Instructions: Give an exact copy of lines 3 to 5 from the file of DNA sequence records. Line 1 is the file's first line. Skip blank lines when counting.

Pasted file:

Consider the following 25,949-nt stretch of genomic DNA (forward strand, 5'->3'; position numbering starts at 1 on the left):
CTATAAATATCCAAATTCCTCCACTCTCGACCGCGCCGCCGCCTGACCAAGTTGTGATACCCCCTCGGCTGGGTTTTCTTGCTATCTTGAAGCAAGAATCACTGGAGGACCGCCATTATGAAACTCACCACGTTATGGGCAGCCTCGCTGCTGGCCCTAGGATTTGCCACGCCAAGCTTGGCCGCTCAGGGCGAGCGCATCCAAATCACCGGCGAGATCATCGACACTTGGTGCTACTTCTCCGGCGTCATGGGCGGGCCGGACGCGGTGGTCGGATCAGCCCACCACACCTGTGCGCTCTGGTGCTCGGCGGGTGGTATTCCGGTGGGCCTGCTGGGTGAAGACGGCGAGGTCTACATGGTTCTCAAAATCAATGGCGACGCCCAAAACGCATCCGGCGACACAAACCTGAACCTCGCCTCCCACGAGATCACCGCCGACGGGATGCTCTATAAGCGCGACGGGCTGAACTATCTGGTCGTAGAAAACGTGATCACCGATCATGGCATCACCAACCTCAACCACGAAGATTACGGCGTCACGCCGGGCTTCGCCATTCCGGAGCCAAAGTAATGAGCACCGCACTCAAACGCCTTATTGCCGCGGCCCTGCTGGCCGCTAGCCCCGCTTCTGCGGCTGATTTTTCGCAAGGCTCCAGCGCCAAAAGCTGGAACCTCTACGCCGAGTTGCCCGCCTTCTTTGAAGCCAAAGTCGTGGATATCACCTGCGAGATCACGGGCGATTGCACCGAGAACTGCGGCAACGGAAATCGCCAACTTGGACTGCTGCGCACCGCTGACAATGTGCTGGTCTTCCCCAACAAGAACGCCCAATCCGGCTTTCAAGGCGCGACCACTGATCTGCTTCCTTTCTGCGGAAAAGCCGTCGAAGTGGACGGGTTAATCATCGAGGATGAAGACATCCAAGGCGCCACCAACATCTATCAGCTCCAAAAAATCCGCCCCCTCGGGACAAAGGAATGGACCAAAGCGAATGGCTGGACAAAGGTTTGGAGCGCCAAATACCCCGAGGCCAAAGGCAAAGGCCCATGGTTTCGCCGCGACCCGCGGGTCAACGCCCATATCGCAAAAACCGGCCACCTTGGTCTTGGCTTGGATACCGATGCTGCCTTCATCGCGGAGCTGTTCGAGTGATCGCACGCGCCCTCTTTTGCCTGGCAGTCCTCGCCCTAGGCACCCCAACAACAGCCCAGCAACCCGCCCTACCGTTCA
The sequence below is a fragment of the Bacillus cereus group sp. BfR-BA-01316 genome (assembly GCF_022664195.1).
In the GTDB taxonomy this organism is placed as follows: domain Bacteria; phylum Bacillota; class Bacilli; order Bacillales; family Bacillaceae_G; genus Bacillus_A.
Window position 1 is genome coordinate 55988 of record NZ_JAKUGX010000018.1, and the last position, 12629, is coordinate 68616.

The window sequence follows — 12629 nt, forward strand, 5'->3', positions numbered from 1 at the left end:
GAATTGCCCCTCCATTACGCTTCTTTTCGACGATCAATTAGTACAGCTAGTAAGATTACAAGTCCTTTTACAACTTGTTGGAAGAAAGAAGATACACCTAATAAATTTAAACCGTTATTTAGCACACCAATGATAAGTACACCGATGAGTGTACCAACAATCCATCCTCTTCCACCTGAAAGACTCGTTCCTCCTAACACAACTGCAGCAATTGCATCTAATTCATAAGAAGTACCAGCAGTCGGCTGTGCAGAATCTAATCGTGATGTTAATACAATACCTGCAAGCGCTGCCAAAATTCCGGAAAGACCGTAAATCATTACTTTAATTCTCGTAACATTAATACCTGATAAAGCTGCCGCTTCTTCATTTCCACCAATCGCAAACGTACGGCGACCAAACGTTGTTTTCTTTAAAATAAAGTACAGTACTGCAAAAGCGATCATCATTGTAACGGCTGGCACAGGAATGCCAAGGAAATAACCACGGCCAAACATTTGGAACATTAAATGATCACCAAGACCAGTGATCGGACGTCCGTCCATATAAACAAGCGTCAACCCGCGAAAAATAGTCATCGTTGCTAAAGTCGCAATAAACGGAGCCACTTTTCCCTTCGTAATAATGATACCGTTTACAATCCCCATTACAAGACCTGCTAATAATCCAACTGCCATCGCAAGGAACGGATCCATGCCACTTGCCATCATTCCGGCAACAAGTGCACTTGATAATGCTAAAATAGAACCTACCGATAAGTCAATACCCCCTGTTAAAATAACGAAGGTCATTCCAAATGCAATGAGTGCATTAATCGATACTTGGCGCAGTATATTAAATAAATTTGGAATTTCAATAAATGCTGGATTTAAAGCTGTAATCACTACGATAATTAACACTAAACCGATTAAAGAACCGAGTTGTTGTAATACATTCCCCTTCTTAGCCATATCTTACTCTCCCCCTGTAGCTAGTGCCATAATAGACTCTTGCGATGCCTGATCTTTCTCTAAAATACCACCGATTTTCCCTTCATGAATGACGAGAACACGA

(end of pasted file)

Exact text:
The sequence below is a fragment of the Bacillus cereus group sp. BfR-BA-01316 genome (assembly GCF_022664195.1).
In the GTDB taxonomy this organism is placed as follows: domain Bacteria; phylum Bacillota; class Bacilli; order Bacillales; family Bacillaceae_G; genus Bacillus_A.
Window position 1 is genome coordinate 55988 of record NZ_JAKUGX010000018.1, and the last position, 12629, is coordinate 68616.